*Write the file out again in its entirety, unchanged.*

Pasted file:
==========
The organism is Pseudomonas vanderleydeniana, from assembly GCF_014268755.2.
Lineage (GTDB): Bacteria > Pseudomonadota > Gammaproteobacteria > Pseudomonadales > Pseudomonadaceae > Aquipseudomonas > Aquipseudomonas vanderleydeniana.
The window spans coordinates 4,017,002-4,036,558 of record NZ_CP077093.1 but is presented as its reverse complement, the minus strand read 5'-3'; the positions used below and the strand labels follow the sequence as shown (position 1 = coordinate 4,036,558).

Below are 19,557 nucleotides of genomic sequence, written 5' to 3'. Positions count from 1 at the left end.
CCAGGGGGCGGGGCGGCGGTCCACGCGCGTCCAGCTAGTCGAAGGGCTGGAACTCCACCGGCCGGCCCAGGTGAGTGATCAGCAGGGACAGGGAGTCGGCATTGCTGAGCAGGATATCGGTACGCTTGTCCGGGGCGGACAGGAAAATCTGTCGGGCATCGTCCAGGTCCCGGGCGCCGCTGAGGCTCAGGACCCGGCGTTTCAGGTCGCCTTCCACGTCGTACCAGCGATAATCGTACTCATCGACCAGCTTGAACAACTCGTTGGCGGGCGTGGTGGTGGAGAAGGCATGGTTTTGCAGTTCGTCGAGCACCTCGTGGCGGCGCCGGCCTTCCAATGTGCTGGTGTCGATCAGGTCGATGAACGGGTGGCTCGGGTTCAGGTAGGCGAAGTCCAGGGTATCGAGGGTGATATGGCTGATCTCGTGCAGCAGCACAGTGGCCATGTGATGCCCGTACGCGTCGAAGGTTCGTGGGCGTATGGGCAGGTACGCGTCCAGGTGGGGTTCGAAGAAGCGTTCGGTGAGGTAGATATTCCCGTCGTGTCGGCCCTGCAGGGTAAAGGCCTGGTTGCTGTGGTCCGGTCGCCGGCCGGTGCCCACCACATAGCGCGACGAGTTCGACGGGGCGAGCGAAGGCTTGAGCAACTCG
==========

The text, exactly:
The organism is Pseudomonas vanderleydeniana, from assembly GCF_014268755.2.
Lineage (GTDB): Bacteria > Pseudomonadota > Gammaproteobacteria > Pseudomonadales > Pseudomonadaceae > Aquipseudomonas > Aquipseudomonas vanderleydeniana.
The window spans coordinates 4,017,002-4,036,558 of record NZ_CP077093.1 but is presented as its reverse complement, the minus strand read 5'-3'; the positions used below and the strand labels follow the sequence as shown (position 1 = coordinate 4,036,558).

Below are 19,557 nucleotides of genomic sequence, written 5' to 3'. Positions count from 1 at the left end.
CCAGGGGGCGGGGCGGCGGTCCACGCGCGTCCAGCTAGTCGAAGGGCTGGAACTCCACCGGCCGGCCCAGGTGAGTGATCAGCAGGGACAGGGAGTCGGCATTGCTGAGCAGGATATCGGTACGCTTGTCCGGGGCGGACAGGAAAATCTGTCGGGCATCGTCCAGGTCCCGGGCGCCGCTGAGGCTCAGGACCCGGCGTTTCAGGTCGCCTTCCACGTCGTACCAGCGATAATCGTACTCATCGACCAGCTTGAACAACTCGTTGGCGGGCGTGGTGGTGGAGAAGGCATGGTTTTGCAGTTCGTCGAGCACCTCGTGGCGGCGCCGGCCTTCCAATGTGCTGGTGTCGATCAGGTCGATGAACGGGTGGCTCGGGTTCAGGTAGGCGAAGTCCAGGGTATCGAGGGTGATATGGCTGATCTCGTGCAGCAGCACAGTGGCCATGTGATGCCCGTACGCGTCGAAGGTTCGTGGGCGTATGGGCAGGTACGCGTCCAGGTGGGGTTCGAAGAAGCGTTCGGTGAGGTAGATATTCCCGTCGTGTCGGCCCTGCAGGGTAAAGGCCTGGTTGCTGTGGTCCGGTCGCCGGCCGGTGCCCACCACATAGCGCGACGAGTTCGACGGGGCGAGCGAAGGCTTGAGCAACTCG